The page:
In 2022, 559 individuals were enrolled in nine emergency shelters and six transitional shelters in the tri-county region.
At the beginning of 2023, there were 118 emergency shelter beds in the Cape Fear, 23 beds for transitional housing, 21 beds allocated to domestic violence shelters, 187 rapid rehousing beds, and 81 units of permanent supportive housing and 60 beds for rapid-rehousing.
Recently, New Hanover County invested $25 million to build The Healing Place, a 200-bed recovery, detox and emergency shelter. It should help add to the number of beds in the region.
Within the first month of operation at The Healing Place — it opened in February — more than 255 people took advantage of the overnight emergency shelter, which includes beds, showers, and two hot meals. Both the men’s and women’s emergency shelters, a total of 14 beds, stay consistently full at 50 to 60% capacity, according to The Healing Place spokesperson Megan Youssefi.
She said it’s a low-barrier, safe resource for individuals who need a place to shower, eat, and rest.
“We think the new restrictions that were put in place regarding the 3rd street bridge and the downtown library are likely contributing to our volume,” she said.
Youssefi was referring to the county ordinance that went into place in February that bans anyone from sleeping on county property between 10 p.m. and 7 a.m. daily. It was aimed to disperse homeless congregations from the Chestnut Street library and Meadowlark Lemon Bridge on Third Street.
“We do not see ourselves as being a resource that can completely alleviate the homelessness issue in the area — we just don’t have the space,” Youssefi said.
The Healing Place’s model provides services at no cost to an individual; however, it costs the facility $67 per night per client.
New Hanover County pays $45 per day for clients it sends to The Healing Place.
According to the National Prevention Science Coalition to Improve lives, the cost of an emergency shelter bed funded by HUD is approximately $8,067 more than the average annual cost of a federal housing subsidy.
The Warming Shelter, a nonprofit that opens any two consecutive nights the temperature drops below 30 degrees, spent $1,200 to operate five nights during Christmas. However, it’s primarily run by volunteers, secures a space for free and has food and other items donated.
During December 2022, it served between 70 and 90 people per night and provided cots and blankets, two hot meals (dinner and breakfast), and showers. The laundry bill alone following the pop-up shelter was $600.
Permanent shelters pay more, as they are typically staffed with employees and require maintenance and upkeep costs of facilities, not to mention ongoing rent, utility bills and day-to-day operational expenditures.
“It’s hard for us to calculate [our shelter costs alone] because it’s difficult to separate out the built-in case management, which tends to all be combined for homeless and others,” Knight said of the Good Shepherd.
But when shelters are full, what happens?
Dalton said it’s not uncommon for the ER to fill up. The 1986 Emergency Medical Treatment and Active Labor Act requires medical employees and volunteers to assist any person asking for help.
“On a cold night in Wilmington, there can be as many as 50 people in the ER without medical diseases,” he said.
Some of the homeless clients wind up accessing medical attention through Novant by way of the county detention center.
“We also have people come in that are sick and we have to provide medical care to,” Brewer said. “They can be in our custody but at the hospital racking up costly bills.”
The sheriff’s office is the only department with a jail in town. So even if an inmate is being investigated or arrested by the Wilmington Police Department, it’s NHCSO’s responsibility to cover the costs of medical expenses.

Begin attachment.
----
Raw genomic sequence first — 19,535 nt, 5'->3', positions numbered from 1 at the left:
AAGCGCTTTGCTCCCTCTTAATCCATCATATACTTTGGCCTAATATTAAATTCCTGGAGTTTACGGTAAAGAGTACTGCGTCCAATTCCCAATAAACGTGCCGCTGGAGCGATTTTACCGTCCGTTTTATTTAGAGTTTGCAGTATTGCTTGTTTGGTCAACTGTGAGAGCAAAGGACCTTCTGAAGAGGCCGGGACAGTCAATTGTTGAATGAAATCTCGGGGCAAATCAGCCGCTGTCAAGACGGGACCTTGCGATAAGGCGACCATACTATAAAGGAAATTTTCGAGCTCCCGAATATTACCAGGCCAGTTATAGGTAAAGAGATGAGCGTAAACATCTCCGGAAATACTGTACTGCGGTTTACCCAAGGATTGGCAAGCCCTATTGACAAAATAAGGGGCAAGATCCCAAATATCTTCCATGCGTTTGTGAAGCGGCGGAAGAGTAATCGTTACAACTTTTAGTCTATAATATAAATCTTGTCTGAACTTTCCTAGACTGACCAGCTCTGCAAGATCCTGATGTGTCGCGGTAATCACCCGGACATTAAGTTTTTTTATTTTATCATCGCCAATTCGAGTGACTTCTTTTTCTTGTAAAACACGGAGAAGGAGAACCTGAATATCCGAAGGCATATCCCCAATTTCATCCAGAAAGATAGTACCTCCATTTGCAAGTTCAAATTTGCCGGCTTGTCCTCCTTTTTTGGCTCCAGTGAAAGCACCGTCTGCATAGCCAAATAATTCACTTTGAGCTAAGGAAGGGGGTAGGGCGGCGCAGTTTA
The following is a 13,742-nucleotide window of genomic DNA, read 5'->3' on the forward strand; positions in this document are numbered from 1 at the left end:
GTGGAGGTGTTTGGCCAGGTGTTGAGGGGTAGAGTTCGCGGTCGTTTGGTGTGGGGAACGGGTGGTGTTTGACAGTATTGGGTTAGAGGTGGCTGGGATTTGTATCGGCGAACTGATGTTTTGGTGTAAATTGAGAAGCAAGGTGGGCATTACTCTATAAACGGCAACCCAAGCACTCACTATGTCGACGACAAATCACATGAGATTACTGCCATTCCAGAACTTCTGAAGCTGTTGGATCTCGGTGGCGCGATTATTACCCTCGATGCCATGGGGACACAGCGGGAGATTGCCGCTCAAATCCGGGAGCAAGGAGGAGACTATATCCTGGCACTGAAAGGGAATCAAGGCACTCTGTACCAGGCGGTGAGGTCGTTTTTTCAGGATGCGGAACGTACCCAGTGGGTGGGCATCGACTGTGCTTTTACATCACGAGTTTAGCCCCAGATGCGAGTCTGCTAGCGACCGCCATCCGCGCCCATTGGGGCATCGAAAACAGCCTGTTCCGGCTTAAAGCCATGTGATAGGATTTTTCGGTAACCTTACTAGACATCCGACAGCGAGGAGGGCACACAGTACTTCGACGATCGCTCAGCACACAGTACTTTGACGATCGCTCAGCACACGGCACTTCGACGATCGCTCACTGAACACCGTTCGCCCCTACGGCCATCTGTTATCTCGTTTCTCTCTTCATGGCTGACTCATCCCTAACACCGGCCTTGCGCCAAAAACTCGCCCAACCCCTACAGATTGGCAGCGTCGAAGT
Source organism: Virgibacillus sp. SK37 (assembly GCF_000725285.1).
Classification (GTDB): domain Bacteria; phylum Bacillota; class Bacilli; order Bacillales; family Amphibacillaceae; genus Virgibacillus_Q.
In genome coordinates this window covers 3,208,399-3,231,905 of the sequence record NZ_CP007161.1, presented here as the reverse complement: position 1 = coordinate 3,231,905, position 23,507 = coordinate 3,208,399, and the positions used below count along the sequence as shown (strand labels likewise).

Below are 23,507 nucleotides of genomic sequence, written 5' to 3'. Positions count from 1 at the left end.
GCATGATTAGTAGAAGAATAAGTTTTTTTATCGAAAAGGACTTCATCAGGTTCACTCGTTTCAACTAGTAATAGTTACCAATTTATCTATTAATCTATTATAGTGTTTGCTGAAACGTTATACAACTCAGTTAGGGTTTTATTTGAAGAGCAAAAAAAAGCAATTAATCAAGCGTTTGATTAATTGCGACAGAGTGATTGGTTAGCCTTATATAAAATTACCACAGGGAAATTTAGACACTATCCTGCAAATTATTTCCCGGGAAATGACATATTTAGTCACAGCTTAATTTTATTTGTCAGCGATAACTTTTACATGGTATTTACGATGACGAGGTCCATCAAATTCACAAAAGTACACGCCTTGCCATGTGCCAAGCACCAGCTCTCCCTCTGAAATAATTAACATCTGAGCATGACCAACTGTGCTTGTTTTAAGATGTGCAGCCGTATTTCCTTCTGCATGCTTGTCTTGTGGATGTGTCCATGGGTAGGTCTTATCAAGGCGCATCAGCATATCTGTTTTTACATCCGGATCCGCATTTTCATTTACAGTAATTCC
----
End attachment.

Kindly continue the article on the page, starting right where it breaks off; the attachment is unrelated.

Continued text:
Medicare and Medicaid helps if a person is eligible, but the sheriff’s office endures that cost as well. With Gov. Roy Cooper signing Medicaid expansion into law in March, it will aid in coverage for a greater portion of the population, including the homeless.
“Medicaid expansion will assist all sectors of the population who fall within the income guidelines, therefore undoubtedly it will allow the homeless to receive medical/mental health benefits that they otherwise may not have access to,” New Hanover County social services director Tonya Jackson said.
The sheriff’s department spends $2.9 million annually on a contract with its medical provider Wellpath to cover in-house treatment.
Over the last year, inmates under the custody of the NHCSO spent a total of 340 days in the hospital, billed to the department. The majority is covered by the NHCSO’s medical contract.
On average, jailed individuals make 10 emergency visits per month, four hospital admissions monthly, 30 new patient visits and 41 follow-up patient visits. Nurses treating patients in the detention center made contact with nearly 45,000 last year and 35 emergency response visits.
Some inmates facing substance use disorders are also sent to detox when arrested. Last year, it amounted to 1,660 inmates.
“We have our own medical unit,” Brewer said. “They just detox there.”
According to the National Institute on Drug Abuse, 85% of the prison population nationwide has an active substance use disorder or were incarcerated for a crime involving drugs.
One in five homeless people in the U.S. have a substance use or mental health disorder, according to a study by the National Library of Medicine.
The city and county will receive more than $34 million in opioid settlement funds over the next two decades. Combined, the two have planned to invest $8 million over five years toward opioid treatment services, a fraction of the cost contributed to assist the homeless population.
The city and county’s opioid settlement committee has allocated $182,000 annually for five years to provide medication-assisted treatment, considered the “gold standard” for recovery, in the New Hanover County Detention Center. The jail’s healthcare consultant estimates 30 inmates are currently utilizing MAT. The additional funding could cover at least five more per week, or 300 per year.
During its last meeting, the committee also decided to allocate additional funds in 2025 to the Getting Home initiative — pairing county social workers with Wilmington Police Department officers for street outreach to the homeless population. The funding will allow the program, currently operating with American Rescue Plan Act money through December 2024, to continue.
Part three in the series will focus on more details about the investments made by local governments, namely New Hanover County and the City of Wilmington, to assist those experiencing homelessness.